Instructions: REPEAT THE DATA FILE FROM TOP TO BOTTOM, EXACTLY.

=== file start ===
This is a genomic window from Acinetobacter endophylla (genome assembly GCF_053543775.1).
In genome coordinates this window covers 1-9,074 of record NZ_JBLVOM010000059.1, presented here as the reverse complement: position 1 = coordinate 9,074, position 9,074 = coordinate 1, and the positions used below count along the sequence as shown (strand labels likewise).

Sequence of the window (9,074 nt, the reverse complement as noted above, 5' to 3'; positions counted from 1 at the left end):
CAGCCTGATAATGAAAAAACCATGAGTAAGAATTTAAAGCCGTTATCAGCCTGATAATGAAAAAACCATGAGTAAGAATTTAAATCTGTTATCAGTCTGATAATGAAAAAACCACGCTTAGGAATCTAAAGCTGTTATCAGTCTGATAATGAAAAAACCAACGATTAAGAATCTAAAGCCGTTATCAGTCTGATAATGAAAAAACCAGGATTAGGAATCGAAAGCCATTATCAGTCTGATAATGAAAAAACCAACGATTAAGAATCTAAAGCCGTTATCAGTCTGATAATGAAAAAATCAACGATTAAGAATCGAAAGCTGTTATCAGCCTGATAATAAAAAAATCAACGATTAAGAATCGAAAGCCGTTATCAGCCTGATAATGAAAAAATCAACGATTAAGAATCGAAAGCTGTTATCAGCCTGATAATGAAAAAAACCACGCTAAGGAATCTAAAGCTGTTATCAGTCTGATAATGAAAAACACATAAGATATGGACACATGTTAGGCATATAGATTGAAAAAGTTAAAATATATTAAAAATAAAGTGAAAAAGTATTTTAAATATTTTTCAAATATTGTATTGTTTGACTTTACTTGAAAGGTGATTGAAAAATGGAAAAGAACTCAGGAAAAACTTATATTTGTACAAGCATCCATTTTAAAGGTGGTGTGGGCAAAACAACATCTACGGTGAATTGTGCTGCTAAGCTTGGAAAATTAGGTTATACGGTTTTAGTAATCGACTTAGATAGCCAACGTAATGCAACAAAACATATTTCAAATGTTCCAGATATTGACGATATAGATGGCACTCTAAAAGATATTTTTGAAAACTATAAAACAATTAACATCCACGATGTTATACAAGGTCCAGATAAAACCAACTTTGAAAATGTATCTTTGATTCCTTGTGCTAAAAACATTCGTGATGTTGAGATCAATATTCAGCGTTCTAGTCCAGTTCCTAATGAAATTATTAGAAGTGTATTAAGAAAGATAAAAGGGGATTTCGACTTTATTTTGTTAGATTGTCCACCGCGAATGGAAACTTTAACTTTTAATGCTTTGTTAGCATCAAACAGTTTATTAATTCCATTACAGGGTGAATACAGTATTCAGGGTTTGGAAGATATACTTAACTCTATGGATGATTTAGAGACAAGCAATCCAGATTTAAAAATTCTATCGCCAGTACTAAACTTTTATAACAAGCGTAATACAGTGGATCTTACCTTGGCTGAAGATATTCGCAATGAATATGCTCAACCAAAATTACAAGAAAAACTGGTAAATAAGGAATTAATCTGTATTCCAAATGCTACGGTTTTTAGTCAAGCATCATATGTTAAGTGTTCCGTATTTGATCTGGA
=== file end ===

This is a genomic window from Acinetobacter endophylla (genome assembly GCF_053543775.1).
In genome coordinates this window covers 1-9,074 of record NZ_JBLVOM010000059.1, presented here as the reverse complement: position 1 = coordinate 9,074, position 9,074 = coordinate 1, and the positions used below count along the sequence as shown (strand labels likewise).

Sequence of the window (9,074 nt, the reverse complement as noted above, 5' to 3'; positions counted from 1 at the left end):
CAGCCTGATAATGAAAAAACCATGAGTAAGAATTTAAAGCCGTTATCAGCCTGATAATGAAAAAACCATGAGTAAGAATTTAAATCTGTTATCAGTCTGATAATGAAAAAACCACGCTTAGGAATCTAAAGCTGTTATCAGTCTGATAATGAAAAAACCAACGATTAAGAATCTAAAGCCGTTATCAGTCTGATAATGAAAAAACCAGGATTAGGAATCGAAAGCCATTATCAGTCTGATAATGAAAAAACCAACGATTAAGAATCTAAAGCCGTTATCAGTCTGATAATGAAAAAATCAACGATTAAGAATCGAAAGCTGTTATCAGCCTGATAATAAAAAAATCAACGATTAAGAATCGAAAGCCGTTATCAGCCTGATAATGAAAAAATCAACGATTAAGAATCGAAAGCTGTTATCAGCCTGATAATGAAAAAAACCACGCTAAGGAATCTAAAGCTGTTATCAGTCTGATAATGAAAAACACATAAGATATGGACACATGTTAGGCATATAGATTGAAAAAGTTAAAATATATTAAAAATAAAGTGAAAAAGTATTTTAAATATTTTTCAAATATTGTATTGTTTGACTTTACTTGAAAGGTGATTGAAAAATGGAAAAGAACTCAGGAAAAACTTATATTTGTACAAGCATCCATTTTAAAGGTGGTGTGGGCAAAACAACATCTACGGTGAATTGTGCTGCTAAGCTTGGAAAATTAGGTTATACGGTTTTAGTAATCGACTTAGATAGCCAACGTAATGCAACAAAACATATTTCAAATGTTCCAGATATTGACGATATAGATGGCACTCTAAAAGATATTTTTGAAAACTATAAAACAATTAACATCCACGATGTTATACAAGGTCCAGATAAAACCAACTTTGAAAATGTATCTTTGATTCCTTGTGCTAAAAACATTCGTGATGTTGAGATCAATATTCAGCGTTCTAGTCCAGTTCCTAATGAAATTATTAGAAGTGTATTAAGAAAGATAAAAGGGGATTTCGACTTTATTTTGTTAGATTGTCCACCGCGAATGGAAACTTTAACTTTTAATGCTTTGTTAGCATCAAACAGTTTATTAATTCCATTACAGGGTGAATACAGTATTCAGGGTTTGGAAGATATACTTAACTCTATGGATGATTTAGAGACAAGCAATCCAGATTTAAAAATTCTATCGCCAGTACTAAACTTTTATAACAAGCGTAATACAGTGGATCTTACCTTGGCTGAAGATATTCGCAATGAATATGCTCAACCAAAATTACAAGAAAAACTGGTAAATAAGGAATTAATCTGTATTCCAAATGCTACGGTTTTTAGTCAAGCATCATATGTTAAGTGTTCCGTATTTGATCTGGA